The mitochondrial electron-transport chain consists of four major components, which are designated as complexes I, II, III and IV.[31
] Ubiquinone (coenzyme Q10) and cytochrome c are responsible for the communication between the four trans-membrane complexes enabling the electron flow through the chain from NADH dehydrogenase (complex I) to cytochrome c oxidase (complex IV).[31
] Cytochrome bc1
(complex III) is a transmembrane protein complex located in the inner mitochondrial membrane.[32
] This multi-subunit enzyme is a central component of the mitochondrial respiratory electron transport chain.[35
] The function of cytochrome bc1
is to reduce cytochrome c(Fe3+
) into cytochrome c(Fe2+
) using the membrane localized ubiquinol. The free energy of the proton-coupled electron transfer reaction, which is often referred as the protonmotive Q cycle,[36
] contributes to the proton gradient across the mitochondrial membrane to enable subsequent ATP production by ATP synthase.
Our work demonstrated that practical chemical synthesis of leucascandrolide A (1) and neopeltolide (2), in the absence of any other means of accessing such compounds, enabled a comprehensive genetic and biochemical investigation of the molecular mechanism of action. This effort resulted in identification of cytochrome bc1 complex as the cellular target of the two marine natural products. Highly potent cell-based antiproliferative activity of leucascandrolide A and neopeltolide compares favorably to the most potent inhibitors of cytochrome bc1 complex known today, identifying such compounds as a new class of highly useful biochemical tools for investigation of eukaryotic energy metabolism.
It is noteworthy that leucascandrolide A (1
) and neopeltolide (2
) do not share any significant degree of structural homology with previously reported small-molecule inhibitors of cytochrome bc1
complex, including P-type inhibitors [i.e., myxothiazol (30
) and stigmatellin (31
] ubiquinone mimetics,[41
] and N-type inhibitors [i.e., antimycin A (32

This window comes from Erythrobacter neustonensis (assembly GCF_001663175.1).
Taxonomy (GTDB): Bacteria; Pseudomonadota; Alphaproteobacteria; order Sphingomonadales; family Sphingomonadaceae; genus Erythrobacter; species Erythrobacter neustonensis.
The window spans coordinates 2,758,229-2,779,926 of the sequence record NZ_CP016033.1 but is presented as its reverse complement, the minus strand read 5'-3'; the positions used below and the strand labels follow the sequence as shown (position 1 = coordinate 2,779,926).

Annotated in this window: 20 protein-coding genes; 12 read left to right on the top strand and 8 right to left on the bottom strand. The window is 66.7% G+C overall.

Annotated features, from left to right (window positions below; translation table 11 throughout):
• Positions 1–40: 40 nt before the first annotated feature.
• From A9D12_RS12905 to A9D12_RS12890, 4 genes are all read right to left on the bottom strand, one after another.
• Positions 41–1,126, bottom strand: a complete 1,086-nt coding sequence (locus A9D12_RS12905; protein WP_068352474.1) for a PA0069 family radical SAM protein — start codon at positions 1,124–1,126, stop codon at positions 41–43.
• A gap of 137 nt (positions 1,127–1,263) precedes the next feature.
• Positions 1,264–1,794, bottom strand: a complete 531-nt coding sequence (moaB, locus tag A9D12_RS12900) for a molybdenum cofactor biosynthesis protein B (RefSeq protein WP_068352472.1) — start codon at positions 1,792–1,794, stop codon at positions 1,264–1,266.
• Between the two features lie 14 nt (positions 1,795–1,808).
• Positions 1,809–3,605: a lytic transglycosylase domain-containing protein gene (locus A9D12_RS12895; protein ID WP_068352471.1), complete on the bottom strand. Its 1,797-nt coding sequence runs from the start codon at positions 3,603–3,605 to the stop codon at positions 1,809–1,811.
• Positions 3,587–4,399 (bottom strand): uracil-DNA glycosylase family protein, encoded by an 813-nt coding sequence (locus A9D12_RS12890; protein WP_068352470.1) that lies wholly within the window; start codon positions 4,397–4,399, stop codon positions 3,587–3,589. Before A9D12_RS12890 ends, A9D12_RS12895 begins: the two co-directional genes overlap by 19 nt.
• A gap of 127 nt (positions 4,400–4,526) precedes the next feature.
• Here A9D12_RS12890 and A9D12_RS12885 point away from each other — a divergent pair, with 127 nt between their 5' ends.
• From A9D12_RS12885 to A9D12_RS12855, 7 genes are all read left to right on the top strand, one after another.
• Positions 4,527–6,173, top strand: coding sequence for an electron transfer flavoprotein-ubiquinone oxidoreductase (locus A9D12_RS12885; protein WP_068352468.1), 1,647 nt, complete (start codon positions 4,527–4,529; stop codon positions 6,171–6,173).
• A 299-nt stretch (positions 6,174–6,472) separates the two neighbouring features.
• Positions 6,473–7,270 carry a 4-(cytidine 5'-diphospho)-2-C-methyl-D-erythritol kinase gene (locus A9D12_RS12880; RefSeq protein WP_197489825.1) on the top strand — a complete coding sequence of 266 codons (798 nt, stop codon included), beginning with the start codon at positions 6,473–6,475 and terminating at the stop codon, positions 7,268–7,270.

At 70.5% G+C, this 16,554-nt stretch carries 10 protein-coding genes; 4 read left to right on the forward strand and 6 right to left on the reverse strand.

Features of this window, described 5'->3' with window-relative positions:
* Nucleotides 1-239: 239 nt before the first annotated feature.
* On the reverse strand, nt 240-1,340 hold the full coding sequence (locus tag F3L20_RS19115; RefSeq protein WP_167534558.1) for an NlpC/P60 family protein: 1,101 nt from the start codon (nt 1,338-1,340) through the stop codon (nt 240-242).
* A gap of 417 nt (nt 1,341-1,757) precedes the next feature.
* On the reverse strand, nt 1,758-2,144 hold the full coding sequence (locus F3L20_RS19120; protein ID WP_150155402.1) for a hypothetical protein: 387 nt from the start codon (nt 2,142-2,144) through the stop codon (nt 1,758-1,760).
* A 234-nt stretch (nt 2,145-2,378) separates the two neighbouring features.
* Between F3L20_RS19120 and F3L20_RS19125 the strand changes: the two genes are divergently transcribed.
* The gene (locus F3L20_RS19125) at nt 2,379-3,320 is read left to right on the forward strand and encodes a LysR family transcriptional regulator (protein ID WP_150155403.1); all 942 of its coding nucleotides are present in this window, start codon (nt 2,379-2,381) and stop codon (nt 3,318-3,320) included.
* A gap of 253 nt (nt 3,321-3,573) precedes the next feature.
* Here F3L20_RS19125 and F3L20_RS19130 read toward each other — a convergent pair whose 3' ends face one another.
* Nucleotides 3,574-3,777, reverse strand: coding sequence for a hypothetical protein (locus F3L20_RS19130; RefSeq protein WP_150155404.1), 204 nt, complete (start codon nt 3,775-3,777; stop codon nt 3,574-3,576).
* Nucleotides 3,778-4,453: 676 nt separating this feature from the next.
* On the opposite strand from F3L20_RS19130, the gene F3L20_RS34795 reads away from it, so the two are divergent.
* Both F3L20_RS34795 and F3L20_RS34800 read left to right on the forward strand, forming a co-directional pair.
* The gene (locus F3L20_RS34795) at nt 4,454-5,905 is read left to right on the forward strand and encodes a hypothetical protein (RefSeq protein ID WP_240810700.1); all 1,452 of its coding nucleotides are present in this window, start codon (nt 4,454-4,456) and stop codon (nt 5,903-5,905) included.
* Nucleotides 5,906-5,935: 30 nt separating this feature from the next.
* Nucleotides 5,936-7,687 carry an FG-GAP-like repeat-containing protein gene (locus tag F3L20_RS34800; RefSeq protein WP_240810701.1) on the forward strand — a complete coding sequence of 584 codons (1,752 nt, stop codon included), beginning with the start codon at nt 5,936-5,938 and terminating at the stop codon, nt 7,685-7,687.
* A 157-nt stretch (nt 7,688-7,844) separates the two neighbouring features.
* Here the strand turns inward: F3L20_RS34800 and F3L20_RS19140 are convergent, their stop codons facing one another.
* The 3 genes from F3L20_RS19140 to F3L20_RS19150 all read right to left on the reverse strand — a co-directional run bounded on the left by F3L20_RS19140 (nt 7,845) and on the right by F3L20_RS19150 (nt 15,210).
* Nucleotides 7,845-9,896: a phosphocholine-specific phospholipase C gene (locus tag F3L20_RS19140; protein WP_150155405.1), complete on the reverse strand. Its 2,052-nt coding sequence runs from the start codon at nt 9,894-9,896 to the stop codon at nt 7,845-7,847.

] Our studies demonstrated that leucascandrolide-based analog 3
and neopeltolide (2
) were exceedingly potent at inhibiting the activity of cytochrome bc1
complex. Such potent inhibition of isolated cytochrome bc1
complex by 2
was fully consistent with the ability of the two compounds to inhibit cell growth, ATP production, respiration and complex III activity in yeast mitochondria at similarly low concentrations. Our preliminary investigation revealed that the effect of compound 3
on reduction of cytochrome b in yeast mitochondria appeared to be similar to that observed for P-type inhibitors of complex III, i.e. myxothiazol and stigmatellin. The detailed biophysical and biochemical investigation of the mechanism of inhibition of cytochrome bc1
complex by leucascandrolide A and neopeltolide is currently in progress.
Oxidative phosphorylation and glycolysis are tightly coupled in eukaryotic cells. Due to the increased dependency of tumor cells on glycolysis, known as the Warburg effect,[44
] and its likely role in promoting cell proliferation, survival and invasion,[45
] disruption of energy metabolism in cancer cells is of significant current interest for the development of a new class of anticancer agents.[46
] Several recent studies demonstrated that the induction of hypoxia-like conditions using inhibitors of oxidative phosphorylation hypersensitized tumor cells to treatment with glycolytic inhibitors.[47
] Thus, a combination of suppressors of oxidative phosphorylation with inhibitors of glycolysis could represent a strategy for metabolic sensitization of tumor cells to cytotoxic and targeted therapies.